Fur flies at sled race

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Mushers, dog teams dash 10 miles in the last leg of 300-plus mile challenge

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Dog pokes its nose out of the truck
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Joe Loveless of Roy, Wash.,

PARK CITY – Whiner was limping. Hudson, Rose, Dale, Sara, Patch, Sugar and Tyson were lounging or rehydrating after a 10.2-mile race Saturday.

It was the end of the 11th annual International Pedigree Stage Stop Sled Dog Race, which started Jan. 27 in Jackson, Wyo., and ended with a two-loop course here that one racer described as similar to getting a root canal.

"It was all right," countered Irvin Perry, an easygoing Canadian from Inuvik, Northwest Territory.
Whiner and friends pulled all 240 pounds of Perry and his roughly 35-pound aluminum sled for the last leg of a 300-plus mile, eight-stop Tour de France-style race for mushers.

At the start, Patch's barking and howling got his buddies excited while handlers for Perry could barely contain the team.

It was the same for about 20 teams that included the likes of Doug Swingley, a former Utahn and four-time winner of the Iditarod, a 1,100-mile sled dog race across Alaska.

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Wendy Davis' team came in fourth with a time of 24:57.

Swingley, from Lincoln, Mont., posted the best time Saturday with a 37-minute finish, mushing at top speeds of about 17 mph in front of about 300 spectators.

But it was Swingley's wife, Melanie Shirilla, who would become race champion with an overall time of 23 hours, 45 minutes. In 2002 she became the first woman to win the race, which this year carried a $50,000 overall purse — Shirilla's share was $10,000.

The race's top four included Shirilla, followed by Alaskan Jacques Philip (who just won a big race in Europe) at 24:39, Swingley, 24:56, and Wyoming resident Wendy Davis, 24:57.
Perry predicted before the race how well he would do.

"Not very," he said.

It's Perry's fourth year of racing mixed breeds of Alaskan husky, hound and German shorthair pointer dogs among the 50 he keeps at his kennel in Canada. These are lean dogs that eat raw beef, chicken and horse meat along with their kibble.

Breeds of dog and diets change from one racer to the next.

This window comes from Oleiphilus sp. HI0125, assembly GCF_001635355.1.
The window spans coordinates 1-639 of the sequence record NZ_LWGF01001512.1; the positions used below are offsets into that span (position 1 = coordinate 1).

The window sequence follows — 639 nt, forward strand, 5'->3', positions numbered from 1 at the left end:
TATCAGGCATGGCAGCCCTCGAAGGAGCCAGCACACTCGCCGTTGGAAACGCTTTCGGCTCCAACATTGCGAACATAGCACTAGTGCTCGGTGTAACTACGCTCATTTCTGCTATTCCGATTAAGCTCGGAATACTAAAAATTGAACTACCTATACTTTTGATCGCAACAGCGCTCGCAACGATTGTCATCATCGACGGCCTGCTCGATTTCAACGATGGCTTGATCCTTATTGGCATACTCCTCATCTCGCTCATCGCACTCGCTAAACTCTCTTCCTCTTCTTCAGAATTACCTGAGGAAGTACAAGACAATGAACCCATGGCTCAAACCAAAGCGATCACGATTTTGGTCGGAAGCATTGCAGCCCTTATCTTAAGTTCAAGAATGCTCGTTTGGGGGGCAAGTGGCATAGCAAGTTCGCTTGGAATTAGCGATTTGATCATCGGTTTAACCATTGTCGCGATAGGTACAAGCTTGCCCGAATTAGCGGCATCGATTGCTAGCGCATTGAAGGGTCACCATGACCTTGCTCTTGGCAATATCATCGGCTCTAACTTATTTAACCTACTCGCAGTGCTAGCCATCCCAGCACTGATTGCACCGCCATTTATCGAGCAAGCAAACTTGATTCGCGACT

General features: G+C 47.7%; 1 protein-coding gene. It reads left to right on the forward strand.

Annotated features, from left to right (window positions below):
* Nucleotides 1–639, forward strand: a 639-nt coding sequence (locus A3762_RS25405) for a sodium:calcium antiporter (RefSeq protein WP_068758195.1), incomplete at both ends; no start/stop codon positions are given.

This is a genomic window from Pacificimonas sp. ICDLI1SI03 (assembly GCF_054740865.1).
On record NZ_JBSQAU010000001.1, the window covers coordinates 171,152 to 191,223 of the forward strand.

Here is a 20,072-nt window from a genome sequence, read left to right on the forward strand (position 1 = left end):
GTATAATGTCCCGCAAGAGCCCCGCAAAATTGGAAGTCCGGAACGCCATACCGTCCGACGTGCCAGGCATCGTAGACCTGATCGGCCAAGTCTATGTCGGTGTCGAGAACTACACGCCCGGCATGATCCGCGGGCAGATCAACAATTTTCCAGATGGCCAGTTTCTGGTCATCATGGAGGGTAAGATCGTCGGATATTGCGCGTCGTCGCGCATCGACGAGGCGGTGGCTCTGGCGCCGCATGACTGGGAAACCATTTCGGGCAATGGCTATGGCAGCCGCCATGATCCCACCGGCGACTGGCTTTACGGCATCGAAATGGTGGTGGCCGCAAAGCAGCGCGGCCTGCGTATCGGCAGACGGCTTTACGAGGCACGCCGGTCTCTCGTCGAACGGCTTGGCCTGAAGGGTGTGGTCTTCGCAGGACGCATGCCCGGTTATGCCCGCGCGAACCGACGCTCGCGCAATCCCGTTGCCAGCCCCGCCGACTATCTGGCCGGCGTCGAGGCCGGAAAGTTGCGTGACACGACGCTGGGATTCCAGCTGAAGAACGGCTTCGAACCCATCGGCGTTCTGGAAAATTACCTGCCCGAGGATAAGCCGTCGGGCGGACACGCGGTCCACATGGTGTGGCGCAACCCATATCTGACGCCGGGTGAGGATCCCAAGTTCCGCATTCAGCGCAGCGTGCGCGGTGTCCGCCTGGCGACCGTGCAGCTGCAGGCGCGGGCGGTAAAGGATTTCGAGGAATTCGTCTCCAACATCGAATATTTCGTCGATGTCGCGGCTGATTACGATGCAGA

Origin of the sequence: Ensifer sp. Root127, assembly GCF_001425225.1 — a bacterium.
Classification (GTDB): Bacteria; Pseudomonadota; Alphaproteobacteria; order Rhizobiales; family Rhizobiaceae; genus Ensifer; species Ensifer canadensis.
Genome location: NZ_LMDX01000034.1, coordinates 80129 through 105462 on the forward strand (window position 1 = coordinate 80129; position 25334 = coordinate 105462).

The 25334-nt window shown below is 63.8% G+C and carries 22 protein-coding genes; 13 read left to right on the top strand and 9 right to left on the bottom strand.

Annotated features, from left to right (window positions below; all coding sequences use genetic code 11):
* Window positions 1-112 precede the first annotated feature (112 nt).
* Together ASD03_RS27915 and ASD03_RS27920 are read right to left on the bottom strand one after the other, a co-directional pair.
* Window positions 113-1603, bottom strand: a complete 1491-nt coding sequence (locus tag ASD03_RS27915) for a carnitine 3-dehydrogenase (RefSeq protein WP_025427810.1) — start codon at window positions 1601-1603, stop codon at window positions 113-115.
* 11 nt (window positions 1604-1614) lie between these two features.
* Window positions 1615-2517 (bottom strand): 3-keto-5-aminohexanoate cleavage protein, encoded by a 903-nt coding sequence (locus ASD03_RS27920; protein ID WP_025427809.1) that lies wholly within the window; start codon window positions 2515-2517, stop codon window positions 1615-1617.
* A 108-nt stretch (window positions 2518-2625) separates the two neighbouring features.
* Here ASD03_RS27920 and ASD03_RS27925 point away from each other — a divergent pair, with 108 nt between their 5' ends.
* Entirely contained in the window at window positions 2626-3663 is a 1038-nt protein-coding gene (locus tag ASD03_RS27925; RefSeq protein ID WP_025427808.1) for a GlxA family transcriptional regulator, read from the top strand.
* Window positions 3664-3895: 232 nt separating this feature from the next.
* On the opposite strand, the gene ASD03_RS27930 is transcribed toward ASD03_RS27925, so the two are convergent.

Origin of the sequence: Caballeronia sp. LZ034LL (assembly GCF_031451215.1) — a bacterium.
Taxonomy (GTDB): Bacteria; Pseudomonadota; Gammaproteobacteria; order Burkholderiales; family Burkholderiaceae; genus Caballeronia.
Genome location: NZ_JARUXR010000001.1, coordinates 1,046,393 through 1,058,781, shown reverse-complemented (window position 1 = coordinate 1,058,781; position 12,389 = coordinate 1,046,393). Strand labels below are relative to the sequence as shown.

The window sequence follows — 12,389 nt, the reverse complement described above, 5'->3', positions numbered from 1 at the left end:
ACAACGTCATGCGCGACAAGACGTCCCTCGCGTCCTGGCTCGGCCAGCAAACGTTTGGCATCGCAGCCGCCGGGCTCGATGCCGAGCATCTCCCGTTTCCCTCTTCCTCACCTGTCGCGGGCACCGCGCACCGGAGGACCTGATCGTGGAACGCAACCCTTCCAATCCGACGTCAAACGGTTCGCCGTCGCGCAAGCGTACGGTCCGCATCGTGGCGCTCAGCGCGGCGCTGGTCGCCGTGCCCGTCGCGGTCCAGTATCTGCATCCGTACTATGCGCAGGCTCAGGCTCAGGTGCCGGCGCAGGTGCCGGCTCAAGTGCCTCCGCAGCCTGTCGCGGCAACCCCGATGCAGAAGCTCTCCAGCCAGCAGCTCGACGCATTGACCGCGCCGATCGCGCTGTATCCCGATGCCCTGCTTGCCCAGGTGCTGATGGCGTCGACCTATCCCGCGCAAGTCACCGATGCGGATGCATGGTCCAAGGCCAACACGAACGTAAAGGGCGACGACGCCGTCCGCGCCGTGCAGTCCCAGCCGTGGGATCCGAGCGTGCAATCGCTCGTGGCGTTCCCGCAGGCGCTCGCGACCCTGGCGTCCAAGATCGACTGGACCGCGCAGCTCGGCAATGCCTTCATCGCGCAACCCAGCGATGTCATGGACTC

"Everyone has their own special recipe," said Darla Worden, spokeswoman for the race. "Each breeder has their own formula."

At the starting line, race director Frank Teasley encouraged the crowd to help in the final countdowns to send teams off, tearing into the snowy track in their individual time trials.

Joe Loveless' dogs were the first up. The team jumped around and let out muted, raspy sounding barks — in their hometown of Roy, Wash., their voices were "fixed" to comply with the city's noise rules.

"Three, two, one!" the crowd shouted, and the Loveless team was kicking up snow at a hair past noon.

By about 12:30 p.m., Perry was finishing his first loop to the shouts of Teasley over a megaphone, "Irvin Perry, lookin' good!"

Teasley later explained to spectators that sled dog racing is like a game of chess when all the pieces are moving at the same time — in the snow, of course.

Just before 1 p.m., teams began passing each other on the loop. Numbers 14, 11 and 5 were involved in a pile-up in one corner.

"We got gridlock up here," someone in the audience joked.

Some dogs went off course, which required humans to grab the lead dogs and steer the whole team back onto the groomed course that normally serves as a cross-country ski trail.

Tow lines that connect the teams got tangled. Mushers helped, using their own legs to push the sled while their dogs pulled.

Charlie Boulding, a 63-year-old Alaskan, landed face first in the snow when his sled tipped over in a turn. His thick gray beard had turned white as he righted the sled and continued on.

One by one they crossed the finish line with Perry, 34, finishing somewhere close to last place. About all that was left for him was a 3,000-mile drive back to his home where, in his other life, he is a carpenter.

When asked why, after losing so much, he likes to race, Perry took a long pause and answered, "It's kind of hard to put into words."

Source: Deseret News

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